by J. D. Heyes
Brazil’s federal public prosecutor has requested that the Justice Department immediately suspend use of glyphosate, which is the most widely used herbicide in the country and a primary element of Monsanto’s Roundup herbicide brand.
Also, according to reports in Brazilian media, the prosecutor is seeking a challenge to ban other potentially harmful chemicals as well.
Two actions have been filed. “The first measure seeks to compel the National Health Surveillance Agency (ANVISA) to reevaluate the toxicity of eight active ingredients suspected of causing damage to human health and the environment. On another front, the agency questions the registration of pesticides containing 2,4-D herbicide, applied to combat broadleaf weeds,” explained the prosecutor, on his website.
The actions request a preliminary injunction, calling on the Ministry of Agriculture, Livestock and Supply to suspend the registration of products until a final determination is made about their toxicity by ANVISA.
The prosecutor’s civil suit asks that the National Biosafety Technical Commission be prohibited from releasing the commercialization of transgenic seeds resistant to the herbicides pending a final decision by ANVISA.
In March, the country’s Federal Appeals Court ruled to cancel use of Bayer’s genetically modified (GM) LibertyLink maize. Also last month, France banned the sale, use and cultivation of Monsanto’s GM MON 810 maize after new research found that insects in the U.S. are developing a resistance to the GM maize.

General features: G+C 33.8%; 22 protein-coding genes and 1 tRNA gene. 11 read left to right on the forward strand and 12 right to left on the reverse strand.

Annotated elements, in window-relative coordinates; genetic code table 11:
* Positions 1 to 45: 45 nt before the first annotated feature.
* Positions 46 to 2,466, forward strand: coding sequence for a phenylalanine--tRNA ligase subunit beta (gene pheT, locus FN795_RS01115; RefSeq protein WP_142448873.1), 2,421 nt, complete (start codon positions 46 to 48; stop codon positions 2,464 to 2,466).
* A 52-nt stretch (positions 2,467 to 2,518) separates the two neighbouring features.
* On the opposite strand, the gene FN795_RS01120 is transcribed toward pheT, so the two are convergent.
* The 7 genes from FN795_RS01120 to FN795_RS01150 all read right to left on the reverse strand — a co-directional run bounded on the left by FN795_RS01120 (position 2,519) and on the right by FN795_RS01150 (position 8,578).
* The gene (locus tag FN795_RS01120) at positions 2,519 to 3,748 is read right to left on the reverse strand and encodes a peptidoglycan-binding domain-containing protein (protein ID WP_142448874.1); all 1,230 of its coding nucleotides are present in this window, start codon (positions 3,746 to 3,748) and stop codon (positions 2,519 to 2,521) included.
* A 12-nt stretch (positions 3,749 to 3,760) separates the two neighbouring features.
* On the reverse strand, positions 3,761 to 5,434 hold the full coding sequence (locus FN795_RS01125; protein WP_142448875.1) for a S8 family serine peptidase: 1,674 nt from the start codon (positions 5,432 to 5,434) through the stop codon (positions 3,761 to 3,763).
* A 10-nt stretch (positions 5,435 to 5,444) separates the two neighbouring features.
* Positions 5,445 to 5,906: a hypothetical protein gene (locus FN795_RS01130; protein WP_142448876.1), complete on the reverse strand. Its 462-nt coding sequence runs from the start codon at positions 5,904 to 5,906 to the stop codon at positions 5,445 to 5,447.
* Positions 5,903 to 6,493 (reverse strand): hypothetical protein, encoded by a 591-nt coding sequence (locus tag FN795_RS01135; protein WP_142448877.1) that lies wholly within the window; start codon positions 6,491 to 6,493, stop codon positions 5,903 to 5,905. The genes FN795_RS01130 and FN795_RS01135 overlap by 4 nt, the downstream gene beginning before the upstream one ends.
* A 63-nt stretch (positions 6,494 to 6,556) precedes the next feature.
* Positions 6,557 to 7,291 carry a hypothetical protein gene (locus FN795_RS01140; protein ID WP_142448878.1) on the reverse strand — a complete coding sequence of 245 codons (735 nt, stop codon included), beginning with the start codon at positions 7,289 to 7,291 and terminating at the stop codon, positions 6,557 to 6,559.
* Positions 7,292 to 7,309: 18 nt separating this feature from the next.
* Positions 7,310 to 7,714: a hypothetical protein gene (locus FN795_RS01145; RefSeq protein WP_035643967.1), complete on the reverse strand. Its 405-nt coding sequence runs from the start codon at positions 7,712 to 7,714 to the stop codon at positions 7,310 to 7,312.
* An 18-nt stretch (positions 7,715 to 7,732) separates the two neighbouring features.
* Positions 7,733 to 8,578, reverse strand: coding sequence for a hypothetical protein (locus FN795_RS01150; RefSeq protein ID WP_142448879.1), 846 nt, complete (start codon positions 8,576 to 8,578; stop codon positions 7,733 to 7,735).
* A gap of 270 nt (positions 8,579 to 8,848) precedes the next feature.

Regarding glyphosate, new evidence suggests that it can become very toxic to the human kidney once it is mixed with “hard” water or metals like arsenic, cadmium, magnesium, strontium and iron, as well as others. Glyphosate is toxic enough on its own.
Other nations banning as well
Glyphosate was developed as a herbicide by Monsanto in the early 1970s, and was brought to the market under the “Roundup” brand, which is now the most commonly used herbicide the world over.
However, as new research emerges indicating its potential to amplify toxicity, more nations are taking note — and taking action.
At the outset of March, the Sri Lankan government banned glyphosate over its links to kidney disease — known as “Chronic Kidney Disease of Unknown etiology,” or CKDu, according to the Center for Public Integrity. The disease has killed thousands of agricultural workers, many in Sri Lanka and El Salvador.
El Salvador’s legislature approved a ban on glyphosate in September, as well as many other agrochemicals, but the measure is not yet law.
Copyright J. D. Heyes , Natural News, 2014